elected official can initiate a recall election if two-thirds of the Senate approves of an election with the rest of the University’s student body. Some of the reasons for the basis of the recall, according to the resolution, include alleged unprofessional conduct, failure to perform his duties and responsibilities and creating a hostile work environment since the start of his administration. The recall vote will take place during the biweekly Student Government Senate meeting on Wednesday. The student body vote will take

place between 10-15 days of the meeting. If the recall vote passes with the student body, then Vice President Maryam Alghafir will take Darbin’s place. “I’m disheartened that a group of Senators have brought forth a resolution to vote for a recall election of myself,” Darbin said in a statement to the Cougar. He mentioned the allegations against him were false. “While I’m unable to speak on the feeling that led those senators to this decision,” Darbin continued. “I can say that the allegations against me are not

rooted in truth.” He continued to speak on the impact this potential recall could have on the SGA. “Regardless of their motivations, this recall does exactly what it accuses me of doing: damaging the reputation of the Student Government Association and threatening the credibility of this institution.” Darbin said. “I’m hopeful that this conflict will be a learning moment for the organization and the student body to emerge stronger.”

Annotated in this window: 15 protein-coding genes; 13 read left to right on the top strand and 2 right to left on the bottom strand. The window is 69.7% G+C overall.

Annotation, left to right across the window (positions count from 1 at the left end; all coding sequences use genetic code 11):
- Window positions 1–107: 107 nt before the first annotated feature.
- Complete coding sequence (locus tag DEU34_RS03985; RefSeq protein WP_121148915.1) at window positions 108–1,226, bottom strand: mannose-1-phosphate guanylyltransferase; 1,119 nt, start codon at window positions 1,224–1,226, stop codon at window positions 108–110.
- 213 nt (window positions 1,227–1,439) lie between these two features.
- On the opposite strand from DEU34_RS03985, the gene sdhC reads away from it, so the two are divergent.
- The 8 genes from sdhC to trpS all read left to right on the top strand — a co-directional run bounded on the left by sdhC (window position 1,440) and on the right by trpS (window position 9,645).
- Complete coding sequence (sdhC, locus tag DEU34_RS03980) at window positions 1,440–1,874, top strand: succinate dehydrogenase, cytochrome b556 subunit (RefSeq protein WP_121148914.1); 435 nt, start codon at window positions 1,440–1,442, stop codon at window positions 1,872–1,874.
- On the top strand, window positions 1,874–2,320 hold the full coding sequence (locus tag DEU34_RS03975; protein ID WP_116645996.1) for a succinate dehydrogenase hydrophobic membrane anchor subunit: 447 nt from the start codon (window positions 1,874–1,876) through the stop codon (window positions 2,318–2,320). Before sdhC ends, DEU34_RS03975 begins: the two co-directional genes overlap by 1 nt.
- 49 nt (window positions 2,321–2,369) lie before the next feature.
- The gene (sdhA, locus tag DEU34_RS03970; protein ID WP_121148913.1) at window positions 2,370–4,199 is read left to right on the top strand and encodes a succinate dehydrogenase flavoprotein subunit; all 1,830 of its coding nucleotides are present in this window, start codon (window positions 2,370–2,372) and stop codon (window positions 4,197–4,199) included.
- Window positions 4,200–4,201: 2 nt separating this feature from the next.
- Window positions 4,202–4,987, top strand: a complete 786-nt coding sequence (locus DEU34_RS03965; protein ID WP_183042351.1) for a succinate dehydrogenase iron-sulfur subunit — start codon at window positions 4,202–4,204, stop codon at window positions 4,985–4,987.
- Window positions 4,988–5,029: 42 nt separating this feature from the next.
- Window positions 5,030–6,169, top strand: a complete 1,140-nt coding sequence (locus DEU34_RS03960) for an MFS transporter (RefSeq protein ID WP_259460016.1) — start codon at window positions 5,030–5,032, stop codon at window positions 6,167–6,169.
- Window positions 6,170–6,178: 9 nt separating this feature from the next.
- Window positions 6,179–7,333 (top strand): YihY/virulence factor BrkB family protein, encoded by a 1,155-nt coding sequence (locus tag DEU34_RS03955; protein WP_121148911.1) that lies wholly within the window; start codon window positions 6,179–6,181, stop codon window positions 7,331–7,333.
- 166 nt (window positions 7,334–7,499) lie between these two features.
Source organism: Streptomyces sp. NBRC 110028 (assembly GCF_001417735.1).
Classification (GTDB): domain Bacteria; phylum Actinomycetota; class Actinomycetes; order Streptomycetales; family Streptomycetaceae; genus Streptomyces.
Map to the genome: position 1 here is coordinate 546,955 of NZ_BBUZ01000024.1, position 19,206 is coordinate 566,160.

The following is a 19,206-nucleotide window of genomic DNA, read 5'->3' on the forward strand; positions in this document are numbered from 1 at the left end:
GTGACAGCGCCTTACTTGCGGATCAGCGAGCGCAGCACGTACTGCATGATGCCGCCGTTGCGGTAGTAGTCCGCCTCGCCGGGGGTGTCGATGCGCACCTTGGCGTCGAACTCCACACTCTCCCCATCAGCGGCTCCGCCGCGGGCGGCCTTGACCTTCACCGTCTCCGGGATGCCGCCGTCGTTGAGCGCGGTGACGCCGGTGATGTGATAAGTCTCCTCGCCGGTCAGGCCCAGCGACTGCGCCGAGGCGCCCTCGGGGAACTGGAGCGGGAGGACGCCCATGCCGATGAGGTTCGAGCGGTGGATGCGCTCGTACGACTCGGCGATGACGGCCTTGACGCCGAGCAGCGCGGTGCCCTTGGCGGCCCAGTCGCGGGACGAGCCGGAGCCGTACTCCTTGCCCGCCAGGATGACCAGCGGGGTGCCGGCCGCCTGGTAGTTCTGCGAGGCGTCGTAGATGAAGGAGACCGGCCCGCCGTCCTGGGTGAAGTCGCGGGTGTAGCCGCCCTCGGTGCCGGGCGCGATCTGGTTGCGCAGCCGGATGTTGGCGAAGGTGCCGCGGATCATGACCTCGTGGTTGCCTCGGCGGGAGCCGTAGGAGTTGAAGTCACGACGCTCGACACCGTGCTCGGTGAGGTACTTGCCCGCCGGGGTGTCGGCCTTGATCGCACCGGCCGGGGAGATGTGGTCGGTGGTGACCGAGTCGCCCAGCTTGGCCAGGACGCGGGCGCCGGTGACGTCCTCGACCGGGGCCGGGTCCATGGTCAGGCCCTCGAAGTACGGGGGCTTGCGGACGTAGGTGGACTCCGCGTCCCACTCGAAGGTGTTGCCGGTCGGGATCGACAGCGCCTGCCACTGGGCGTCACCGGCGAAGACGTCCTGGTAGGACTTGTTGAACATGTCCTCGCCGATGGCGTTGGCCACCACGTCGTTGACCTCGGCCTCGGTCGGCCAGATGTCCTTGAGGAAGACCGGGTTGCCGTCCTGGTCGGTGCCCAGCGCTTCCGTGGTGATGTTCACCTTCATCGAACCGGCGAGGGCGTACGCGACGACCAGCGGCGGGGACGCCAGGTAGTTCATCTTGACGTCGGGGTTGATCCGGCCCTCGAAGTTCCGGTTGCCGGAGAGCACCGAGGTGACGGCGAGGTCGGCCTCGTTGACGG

The Staff Editorial reflects the opinions of The Cougar Editorial Board (the members of which are listed above the editorial). All other opinions, commentaries and cartoons reflect only the opinion of the author. Opinions expressed in The Cougar do not necessarily reflect those of the University of Houston or the students as a whole.

LETTERS TO THE EDITOR The Cougar welcomes letters to the editor from any member of the UH community. Letters should be no more than 250 words and signed, including the author’s full name, phone number or e-mail address and affiliation with the University, including classification and major. Anonymous letters will not be published. Deliver letters to N221, University Center; e-mail them to; send them via campus mail to STP 4015; or fax to (713) 743-5384. Letters are subject to editing.